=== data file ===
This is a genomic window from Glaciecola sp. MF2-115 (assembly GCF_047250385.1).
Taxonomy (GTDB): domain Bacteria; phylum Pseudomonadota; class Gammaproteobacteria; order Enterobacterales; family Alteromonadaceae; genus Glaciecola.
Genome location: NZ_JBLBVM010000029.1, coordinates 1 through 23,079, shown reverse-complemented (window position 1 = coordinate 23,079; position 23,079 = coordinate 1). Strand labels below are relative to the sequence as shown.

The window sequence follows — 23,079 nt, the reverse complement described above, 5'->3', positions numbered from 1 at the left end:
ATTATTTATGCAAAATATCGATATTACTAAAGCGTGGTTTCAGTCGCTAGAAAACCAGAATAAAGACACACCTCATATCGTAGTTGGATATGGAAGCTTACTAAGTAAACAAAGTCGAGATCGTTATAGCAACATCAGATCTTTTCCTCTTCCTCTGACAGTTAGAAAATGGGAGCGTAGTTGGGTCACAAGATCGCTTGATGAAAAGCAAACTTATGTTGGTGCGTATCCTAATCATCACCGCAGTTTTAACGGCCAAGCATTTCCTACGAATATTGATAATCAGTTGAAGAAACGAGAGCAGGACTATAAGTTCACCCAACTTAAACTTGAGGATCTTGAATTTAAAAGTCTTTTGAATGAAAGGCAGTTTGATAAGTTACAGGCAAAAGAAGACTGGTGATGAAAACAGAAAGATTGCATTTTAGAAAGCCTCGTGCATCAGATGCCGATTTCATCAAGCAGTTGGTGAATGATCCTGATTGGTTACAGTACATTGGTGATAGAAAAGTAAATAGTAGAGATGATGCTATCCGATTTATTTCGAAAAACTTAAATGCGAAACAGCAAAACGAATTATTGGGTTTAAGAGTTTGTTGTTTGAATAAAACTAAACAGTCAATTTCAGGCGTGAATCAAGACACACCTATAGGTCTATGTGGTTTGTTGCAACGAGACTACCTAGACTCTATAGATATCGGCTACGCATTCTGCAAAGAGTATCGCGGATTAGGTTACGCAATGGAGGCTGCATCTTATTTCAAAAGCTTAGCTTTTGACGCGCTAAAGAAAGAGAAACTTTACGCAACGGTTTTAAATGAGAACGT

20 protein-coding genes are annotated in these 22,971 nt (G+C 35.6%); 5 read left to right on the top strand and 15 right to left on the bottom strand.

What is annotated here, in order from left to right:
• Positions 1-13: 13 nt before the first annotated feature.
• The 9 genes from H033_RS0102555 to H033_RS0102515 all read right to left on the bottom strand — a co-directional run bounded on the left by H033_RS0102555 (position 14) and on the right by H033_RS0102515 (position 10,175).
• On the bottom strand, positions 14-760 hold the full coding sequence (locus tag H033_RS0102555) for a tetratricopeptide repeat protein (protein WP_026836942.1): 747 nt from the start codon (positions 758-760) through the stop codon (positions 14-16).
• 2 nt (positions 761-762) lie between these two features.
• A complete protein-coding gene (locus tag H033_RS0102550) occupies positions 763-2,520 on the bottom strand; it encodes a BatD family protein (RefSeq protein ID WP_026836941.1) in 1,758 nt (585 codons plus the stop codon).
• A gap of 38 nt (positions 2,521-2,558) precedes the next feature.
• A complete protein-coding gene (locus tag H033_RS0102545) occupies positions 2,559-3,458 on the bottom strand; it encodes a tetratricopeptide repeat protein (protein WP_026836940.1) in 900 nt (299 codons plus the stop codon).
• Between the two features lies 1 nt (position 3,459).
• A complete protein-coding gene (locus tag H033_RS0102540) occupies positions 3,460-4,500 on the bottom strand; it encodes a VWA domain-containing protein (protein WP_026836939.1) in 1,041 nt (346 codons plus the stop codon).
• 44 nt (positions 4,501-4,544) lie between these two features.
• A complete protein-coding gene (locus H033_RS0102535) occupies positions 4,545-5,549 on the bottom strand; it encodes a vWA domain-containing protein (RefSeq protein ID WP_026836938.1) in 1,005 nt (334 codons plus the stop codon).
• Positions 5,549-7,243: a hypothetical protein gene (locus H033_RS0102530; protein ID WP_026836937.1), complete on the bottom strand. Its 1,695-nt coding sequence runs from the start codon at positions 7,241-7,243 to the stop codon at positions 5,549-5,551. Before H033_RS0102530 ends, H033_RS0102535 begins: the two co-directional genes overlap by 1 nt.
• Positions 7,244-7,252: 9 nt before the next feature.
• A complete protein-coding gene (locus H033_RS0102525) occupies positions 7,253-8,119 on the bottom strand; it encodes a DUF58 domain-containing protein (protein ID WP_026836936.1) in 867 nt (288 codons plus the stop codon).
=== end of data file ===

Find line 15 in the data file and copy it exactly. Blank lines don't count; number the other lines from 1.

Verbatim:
• Between the two features lies 1 nt (position 3,459).